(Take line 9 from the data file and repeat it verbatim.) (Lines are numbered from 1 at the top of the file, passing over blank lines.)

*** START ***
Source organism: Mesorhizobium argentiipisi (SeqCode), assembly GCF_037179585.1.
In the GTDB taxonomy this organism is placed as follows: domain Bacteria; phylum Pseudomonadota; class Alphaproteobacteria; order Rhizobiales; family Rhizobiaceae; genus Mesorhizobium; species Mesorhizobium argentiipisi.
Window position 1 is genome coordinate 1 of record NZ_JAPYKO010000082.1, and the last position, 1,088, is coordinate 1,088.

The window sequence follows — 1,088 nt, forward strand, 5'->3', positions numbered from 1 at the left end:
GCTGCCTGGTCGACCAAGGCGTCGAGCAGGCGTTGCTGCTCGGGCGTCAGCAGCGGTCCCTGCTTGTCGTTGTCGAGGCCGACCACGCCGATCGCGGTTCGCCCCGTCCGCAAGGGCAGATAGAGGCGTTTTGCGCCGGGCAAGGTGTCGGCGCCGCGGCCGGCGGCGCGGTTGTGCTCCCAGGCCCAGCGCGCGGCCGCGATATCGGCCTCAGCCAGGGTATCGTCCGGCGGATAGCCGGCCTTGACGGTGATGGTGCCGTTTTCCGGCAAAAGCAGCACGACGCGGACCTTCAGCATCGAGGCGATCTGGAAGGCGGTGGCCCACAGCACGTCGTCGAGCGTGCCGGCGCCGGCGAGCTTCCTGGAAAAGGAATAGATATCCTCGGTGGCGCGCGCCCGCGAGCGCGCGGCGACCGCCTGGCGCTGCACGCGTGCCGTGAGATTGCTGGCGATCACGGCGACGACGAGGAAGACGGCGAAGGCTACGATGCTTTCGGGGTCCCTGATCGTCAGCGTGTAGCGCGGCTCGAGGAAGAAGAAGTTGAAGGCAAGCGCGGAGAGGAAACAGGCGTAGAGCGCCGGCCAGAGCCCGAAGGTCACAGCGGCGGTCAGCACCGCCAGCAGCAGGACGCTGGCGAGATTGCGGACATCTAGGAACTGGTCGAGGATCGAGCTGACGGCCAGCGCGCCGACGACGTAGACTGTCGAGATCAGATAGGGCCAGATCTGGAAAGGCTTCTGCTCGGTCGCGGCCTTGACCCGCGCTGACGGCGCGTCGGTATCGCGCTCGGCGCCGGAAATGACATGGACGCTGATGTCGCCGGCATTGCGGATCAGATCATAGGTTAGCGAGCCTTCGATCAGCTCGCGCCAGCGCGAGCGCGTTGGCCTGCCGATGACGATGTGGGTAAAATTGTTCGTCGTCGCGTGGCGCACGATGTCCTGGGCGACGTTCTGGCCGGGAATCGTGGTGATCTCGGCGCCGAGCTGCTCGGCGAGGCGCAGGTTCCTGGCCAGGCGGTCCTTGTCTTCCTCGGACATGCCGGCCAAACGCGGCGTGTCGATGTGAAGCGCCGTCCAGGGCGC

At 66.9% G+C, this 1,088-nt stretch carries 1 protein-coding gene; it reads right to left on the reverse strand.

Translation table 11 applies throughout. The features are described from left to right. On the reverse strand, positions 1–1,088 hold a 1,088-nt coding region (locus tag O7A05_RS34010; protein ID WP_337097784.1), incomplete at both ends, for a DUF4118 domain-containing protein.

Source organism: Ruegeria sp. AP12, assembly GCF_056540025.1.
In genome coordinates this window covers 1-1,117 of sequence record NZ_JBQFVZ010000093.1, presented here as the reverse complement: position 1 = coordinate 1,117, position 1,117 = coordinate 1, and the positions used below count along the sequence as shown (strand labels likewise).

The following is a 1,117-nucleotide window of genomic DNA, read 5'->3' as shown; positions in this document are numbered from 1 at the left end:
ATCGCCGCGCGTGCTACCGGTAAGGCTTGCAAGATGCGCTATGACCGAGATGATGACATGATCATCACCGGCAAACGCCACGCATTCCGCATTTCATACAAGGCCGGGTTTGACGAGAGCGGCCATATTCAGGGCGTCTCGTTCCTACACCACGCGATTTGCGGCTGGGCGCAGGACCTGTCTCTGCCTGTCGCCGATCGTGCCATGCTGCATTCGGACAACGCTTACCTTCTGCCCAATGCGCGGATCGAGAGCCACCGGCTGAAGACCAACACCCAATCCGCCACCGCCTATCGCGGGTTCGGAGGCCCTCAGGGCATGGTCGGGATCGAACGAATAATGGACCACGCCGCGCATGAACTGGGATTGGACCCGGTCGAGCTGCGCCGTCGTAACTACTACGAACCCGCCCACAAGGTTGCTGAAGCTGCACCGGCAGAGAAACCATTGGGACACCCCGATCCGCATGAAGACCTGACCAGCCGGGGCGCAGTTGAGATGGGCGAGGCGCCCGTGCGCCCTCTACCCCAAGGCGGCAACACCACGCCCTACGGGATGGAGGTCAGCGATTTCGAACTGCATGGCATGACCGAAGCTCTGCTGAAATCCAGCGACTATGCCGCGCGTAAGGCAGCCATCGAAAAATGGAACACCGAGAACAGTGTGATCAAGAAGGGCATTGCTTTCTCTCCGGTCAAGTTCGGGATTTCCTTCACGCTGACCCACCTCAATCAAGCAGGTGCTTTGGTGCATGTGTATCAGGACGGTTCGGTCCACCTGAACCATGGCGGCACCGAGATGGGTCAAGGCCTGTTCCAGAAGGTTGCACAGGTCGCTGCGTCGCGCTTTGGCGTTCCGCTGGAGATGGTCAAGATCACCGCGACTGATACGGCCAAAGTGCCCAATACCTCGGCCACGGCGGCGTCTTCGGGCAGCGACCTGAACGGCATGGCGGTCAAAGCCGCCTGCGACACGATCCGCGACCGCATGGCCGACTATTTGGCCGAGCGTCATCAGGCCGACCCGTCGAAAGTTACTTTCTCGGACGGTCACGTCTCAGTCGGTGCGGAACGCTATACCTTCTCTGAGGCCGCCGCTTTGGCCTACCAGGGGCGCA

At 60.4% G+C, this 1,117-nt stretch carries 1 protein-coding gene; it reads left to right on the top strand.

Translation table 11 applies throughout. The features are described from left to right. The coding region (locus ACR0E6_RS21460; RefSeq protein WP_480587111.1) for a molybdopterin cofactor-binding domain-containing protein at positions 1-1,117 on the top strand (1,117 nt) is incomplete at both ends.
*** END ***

In genome coordinates this window covers 1-1,117 of sequence record NZ_JBQFVZ010000093.1, presented here as the reverse complement: position 1 = coordinate 1,117, position 1,117 = coordinate 1, and the positions used below count along the sequence as shown (strand labels likewise).